China overhauls tax rules on imported goods sold online, making cosmetics cheaper for buyers
Foreign cosmetics brands among goods likely to be better value for shoppers after changes, says analysts
China is changing tax rules for imported goods that are sold online in a move that will see beauty products such as eye creams and moisturising gels from L’Oréal’s Lancome and Korea’s Amorepacific becoming cheaper for Chinese consumers.
The government will remove a special tax, or so-called parcel tax, that was previously levied on imports sold online. Instead, it will charge value-added and consumption duties that are currently imposed on most products sold in China, but with a 30 per cent discount, according to a Thursday statement posted on the website of the Ministry of Finance.
The move came after China broadened in January a pilot programme in which a port district in the eastern city of Hangzhou was allowed to trade imported goods at lower taxes.
As the world’s second-largest economy pushes its online retail industry and promotes the so-called “cross border e-commerce”, the country has expanded the programme to 13 cities.
China’s State Council approved the latest changes which will come into effect on April 8, according to the Thursday statement.
“Cosmetics will be the biggest beneficiary after the tax adjustment,“ said Catherine Tsang, a Hong Kong-based tax partner at PricewaterhouseCoopers.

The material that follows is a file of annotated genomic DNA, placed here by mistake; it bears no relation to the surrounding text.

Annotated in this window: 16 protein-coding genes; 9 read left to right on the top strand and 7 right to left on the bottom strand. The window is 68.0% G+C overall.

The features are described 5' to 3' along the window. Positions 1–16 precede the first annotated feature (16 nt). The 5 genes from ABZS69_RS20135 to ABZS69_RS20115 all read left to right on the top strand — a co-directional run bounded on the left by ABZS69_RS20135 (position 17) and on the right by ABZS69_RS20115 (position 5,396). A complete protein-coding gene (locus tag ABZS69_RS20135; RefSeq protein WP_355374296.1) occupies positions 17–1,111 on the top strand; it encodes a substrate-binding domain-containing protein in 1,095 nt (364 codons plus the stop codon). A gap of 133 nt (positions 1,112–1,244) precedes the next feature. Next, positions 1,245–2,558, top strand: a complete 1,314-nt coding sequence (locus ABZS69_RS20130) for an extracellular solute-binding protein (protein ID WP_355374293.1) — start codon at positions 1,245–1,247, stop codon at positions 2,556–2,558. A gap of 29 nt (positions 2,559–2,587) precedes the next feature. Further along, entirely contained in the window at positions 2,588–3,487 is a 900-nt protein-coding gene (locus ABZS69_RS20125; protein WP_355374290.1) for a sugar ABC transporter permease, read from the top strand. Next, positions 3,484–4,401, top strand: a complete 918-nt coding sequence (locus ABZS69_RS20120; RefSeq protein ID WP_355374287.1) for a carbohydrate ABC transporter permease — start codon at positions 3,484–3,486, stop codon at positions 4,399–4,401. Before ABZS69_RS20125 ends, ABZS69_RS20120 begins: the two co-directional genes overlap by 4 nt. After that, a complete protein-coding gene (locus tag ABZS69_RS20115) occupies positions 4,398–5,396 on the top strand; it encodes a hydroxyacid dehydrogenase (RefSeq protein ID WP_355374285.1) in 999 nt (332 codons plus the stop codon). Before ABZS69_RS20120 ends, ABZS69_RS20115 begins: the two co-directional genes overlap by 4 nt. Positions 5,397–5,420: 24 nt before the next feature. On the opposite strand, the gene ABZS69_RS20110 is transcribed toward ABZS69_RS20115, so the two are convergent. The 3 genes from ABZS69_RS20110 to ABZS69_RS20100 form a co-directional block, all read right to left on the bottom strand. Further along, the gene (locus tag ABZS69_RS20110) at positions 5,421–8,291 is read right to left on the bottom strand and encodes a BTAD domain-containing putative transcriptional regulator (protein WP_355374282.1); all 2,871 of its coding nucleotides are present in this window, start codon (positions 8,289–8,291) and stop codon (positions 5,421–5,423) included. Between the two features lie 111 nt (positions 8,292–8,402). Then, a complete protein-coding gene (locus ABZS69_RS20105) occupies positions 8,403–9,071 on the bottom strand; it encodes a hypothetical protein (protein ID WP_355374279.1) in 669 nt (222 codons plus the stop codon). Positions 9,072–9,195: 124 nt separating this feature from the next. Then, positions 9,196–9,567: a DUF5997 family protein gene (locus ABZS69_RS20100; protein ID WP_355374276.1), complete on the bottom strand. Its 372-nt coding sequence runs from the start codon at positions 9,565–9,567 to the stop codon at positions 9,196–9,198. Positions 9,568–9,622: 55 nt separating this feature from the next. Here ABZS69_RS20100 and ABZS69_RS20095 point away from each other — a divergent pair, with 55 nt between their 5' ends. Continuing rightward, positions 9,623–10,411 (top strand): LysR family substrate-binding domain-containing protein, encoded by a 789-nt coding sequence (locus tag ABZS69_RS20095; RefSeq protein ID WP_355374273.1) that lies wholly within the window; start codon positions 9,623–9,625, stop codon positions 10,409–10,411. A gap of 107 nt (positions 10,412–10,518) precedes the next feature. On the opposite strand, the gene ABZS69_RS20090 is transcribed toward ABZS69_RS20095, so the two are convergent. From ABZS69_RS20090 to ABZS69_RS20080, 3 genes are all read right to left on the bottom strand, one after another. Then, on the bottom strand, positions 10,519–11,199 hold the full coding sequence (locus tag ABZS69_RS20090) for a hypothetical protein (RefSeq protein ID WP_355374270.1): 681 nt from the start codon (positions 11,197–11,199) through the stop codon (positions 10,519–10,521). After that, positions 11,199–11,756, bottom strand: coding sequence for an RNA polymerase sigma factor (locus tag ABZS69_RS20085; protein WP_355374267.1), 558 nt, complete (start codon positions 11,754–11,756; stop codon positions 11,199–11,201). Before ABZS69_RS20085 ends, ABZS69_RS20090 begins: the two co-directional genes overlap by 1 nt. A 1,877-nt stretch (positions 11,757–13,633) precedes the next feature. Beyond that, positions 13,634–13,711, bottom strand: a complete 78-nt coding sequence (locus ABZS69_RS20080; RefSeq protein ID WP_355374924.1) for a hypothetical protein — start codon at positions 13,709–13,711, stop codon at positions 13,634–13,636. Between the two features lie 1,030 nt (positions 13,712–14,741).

As beauty and personal care was one of the most popular categories among imports bought by China’s internet shoppers any price cuts would further boost the market, Tsang said.
Riding on a wave of popularity from South Korea’s TV dramas and music, Amorepacific’s Etude House and other brands from the country are in demand among Chinese customers.
For Korean products, cross-border e-commerce had become a more direct and cheaper way to expand in China compared with setting up store networks, Tsang said.
Online sales of imported goods have grown at a compounded rate of 63 per cent in the five years to 2015, reaching 638 billion yuan (HK$759 billion) and accounting for 17 per cent of China’s total online retail sales, according to data from Mintel Group.
The most popular categories of products purchased online in China are consumer electronics, clothing and shoes, appliances, food and beverages, and beauty products, according to research firm Euromonitor International.
While food and baby items such as nappies might cost more after the April adjustments because of their current lower tax rates, those imports might remain attractive as China’s growing middle-class were becoming more concerned about health and were willing to pay more for quality, daily necessities, PwC’s Tsang said.
“That’s why the demand for imported goods is increasing so fast,” she said. ”China’s consumer now are less price-sensitive especially to products they eat or use on their skins.”
Source: South China Morning Post
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